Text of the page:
Accurate and rapid background estimation in single-molecule localization microscopy using the deep neural network BGnet.
Proceedings of the National Academy of Sciences of the United States of America
Background fluorescence, especially when it exhibits undesired spatial features, is a primary factor for reduced image quality in optical microscopy. Structured background is particularly detrimental when analyzing single-molecule images for 3-dimensional localization microscopy or single-molecule tracking. Here, we introduce BGnet, a deep neural network with a U-net-type architecture, as a general method to rapidly estimate the background underlying the image of a point source with excellent accuracy, even when point-spread function (PSF) engineering is in use to create complex PSF shapes. We trained BGnet to extract the background from images of various PSFs and show that the identification is accurate for a wide range of different interfering background structures constructed from many spatial frequencies. Furthermore, we demonstrate that the obtained background-corrected PSF images, for both simulated and experimental data, lead to a substantial improvement in localization precision. Finally, we verify that structured background estimation with BGnet results in higher quality of superresolution reconstructions of biological structures.
View details for DOI 10.1073/pnas.1916219117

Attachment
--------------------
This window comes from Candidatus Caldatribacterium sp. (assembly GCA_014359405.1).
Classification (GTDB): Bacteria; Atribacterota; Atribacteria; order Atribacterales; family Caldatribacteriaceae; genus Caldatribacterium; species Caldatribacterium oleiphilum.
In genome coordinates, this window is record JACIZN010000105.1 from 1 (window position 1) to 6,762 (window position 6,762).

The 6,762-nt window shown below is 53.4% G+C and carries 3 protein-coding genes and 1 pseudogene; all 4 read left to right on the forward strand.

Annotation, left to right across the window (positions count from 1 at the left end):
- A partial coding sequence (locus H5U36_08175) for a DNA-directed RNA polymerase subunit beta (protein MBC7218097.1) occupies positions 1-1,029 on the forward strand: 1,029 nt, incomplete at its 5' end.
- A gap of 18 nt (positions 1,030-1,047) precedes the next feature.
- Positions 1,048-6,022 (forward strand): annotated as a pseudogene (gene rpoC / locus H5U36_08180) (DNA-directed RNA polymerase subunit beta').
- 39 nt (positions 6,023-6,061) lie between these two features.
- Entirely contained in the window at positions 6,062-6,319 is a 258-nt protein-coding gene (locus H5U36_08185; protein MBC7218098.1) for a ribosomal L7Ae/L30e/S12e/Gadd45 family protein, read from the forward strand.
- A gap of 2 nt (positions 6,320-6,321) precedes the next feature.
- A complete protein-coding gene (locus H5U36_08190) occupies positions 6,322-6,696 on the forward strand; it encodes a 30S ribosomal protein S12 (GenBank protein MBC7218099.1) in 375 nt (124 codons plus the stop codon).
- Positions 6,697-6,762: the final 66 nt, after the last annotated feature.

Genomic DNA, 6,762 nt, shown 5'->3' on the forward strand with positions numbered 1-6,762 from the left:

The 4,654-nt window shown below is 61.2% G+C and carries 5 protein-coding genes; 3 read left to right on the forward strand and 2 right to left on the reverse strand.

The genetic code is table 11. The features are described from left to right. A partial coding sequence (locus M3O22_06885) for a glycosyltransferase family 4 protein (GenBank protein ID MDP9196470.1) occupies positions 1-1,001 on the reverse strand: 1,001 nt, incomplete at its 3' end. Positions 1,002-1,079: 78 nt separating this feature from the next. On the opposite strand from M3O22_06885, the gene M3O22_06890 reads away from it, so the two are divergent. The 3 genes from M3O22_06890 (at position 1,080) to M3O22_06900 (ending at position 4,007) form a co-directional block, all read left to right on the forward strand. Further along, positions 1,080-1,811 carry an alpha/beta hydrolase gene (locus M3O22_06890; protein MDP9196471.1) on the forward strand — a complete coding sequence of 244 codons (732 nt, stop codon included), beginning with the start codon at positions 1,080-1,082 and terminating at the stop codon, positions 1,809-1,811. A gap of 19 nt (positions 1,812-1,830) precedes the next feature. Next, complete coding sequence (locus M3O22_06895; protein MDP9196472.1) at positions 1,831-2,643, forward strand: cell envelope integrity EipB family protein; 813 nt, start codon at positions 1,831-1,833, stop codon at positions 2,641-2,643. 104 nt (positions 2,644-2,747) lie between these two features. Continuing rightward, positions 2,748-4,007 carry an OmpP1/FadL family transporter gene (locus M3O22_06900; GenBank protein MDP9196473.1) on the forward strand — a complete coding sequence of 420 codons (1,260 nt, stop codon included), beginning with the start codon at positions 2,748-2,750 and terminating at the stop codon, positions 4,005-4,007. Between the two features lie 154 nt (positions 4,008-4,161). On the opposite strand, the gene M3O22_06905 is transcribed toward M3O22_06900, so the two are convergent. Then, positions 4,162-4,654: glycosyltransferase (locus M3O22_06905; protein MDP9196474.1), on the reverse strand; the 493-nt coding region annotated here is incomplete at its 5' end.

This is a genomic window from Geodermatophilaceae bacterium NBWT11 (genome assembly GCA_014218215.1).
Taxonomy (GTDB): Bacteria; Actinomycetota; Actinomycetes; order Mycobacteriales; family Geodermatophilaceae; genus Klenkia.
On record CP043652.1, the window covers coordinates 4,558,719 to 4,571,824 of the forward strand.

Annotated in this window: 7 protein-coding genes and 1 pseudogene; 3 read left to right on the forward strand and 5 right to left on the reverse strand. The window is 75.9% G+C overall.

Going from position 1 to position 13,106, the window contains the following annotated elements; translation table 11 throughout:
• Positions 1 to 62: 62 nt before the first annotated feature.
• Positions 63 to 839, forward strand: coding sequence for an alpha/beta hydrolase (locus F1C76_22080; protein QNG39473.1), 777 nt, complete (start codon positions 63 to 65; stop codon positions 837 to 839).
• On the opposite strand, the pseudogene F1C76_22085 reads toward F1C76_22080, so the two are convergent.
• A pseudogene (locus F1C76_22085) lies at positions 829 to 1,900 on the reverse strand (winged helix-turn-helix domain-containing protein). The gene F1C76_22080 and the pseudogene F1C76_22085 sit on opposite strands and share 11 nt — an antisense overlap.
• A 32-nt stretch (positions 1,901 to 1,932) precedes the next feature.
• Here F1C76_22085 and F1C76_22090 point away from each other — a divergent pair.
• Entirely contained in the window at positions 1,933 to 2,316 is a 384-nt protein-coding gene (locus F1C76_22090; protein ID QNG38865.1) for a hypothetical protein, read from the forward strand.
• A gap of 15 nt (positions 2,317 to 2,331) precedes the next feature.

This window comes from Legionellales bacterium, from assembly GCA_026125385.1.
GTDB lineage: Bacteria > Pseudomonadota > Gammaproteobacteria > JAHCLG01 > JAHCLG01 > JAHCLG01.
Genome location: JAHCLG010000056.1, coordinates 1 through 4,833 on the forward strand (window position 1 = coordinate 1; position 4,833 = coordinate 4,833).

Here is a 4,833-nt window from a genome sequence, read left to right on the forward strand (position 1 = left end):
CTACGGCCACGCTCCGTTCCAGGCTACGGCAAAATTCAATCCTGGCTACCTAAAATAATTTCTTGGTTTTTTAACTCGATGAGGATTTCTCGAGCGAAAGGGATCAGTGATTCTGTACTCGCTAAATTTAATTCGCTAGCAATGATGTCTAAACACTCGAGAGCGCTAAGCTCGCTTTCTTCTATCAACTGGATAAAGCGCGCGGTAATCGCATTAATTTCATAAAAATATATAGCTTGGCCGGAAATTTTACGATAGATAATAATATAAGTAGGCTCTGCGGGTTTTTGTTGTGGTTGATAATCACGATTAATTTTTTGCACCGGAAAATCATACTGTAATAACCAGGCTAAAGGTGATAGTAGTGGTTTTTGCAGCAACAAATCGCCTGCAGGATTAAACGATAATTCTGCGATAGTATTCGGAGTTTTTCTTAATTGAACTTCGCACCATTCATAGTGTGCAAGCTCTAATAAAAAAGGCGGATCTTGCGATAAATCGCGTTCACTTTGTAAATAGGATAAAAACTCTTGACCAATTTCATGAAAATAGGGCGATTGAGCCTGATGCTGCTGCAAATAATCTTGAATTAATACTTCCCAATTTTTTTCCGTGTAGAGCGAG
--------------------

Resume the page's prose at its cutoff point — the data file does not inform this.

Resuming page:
View details for PubMedID 31871202
Quantitative Super-Resolution Microscopy of the Mammalian Glycocalyx.
The mammalian glycocalyx is a heavily glycosylated extramembrane compartment found on nearly every cell. Despite its relevance in both health and disease, studies of the glycocalyx remain hampered by a paucity of methods to spatially classify its components. We combine metabolic labeling, bioorthogonal chemistry, and super-resolution localization microscopy to image two constituents of cell-surface glycans, N-acetylgalactosamine (GalNAc) and sialic acid, with 10-20 nm precision in 2D and 3D. This approach enables two measurements: glycocalyx height and the distribution of individual sugars distal from the membrane. These measurements show that the glycocalyx exhibits nanoscale organization on both cell lines and primary human tumor cells. Additionally, we observe enhanced glycocalyx height in response to epithelial-to-mesenchymal transition and to oncogenic KRAS activation. In the latter case, we trace increased height to an effector gene, GALNT7. These data highlight the power of advanced imaging methods to provide molecular and functional insights into glycocalyx biology.
View details for DOI 10.1016/j.devcel.2019.04.035
View details for PubMedID 31105009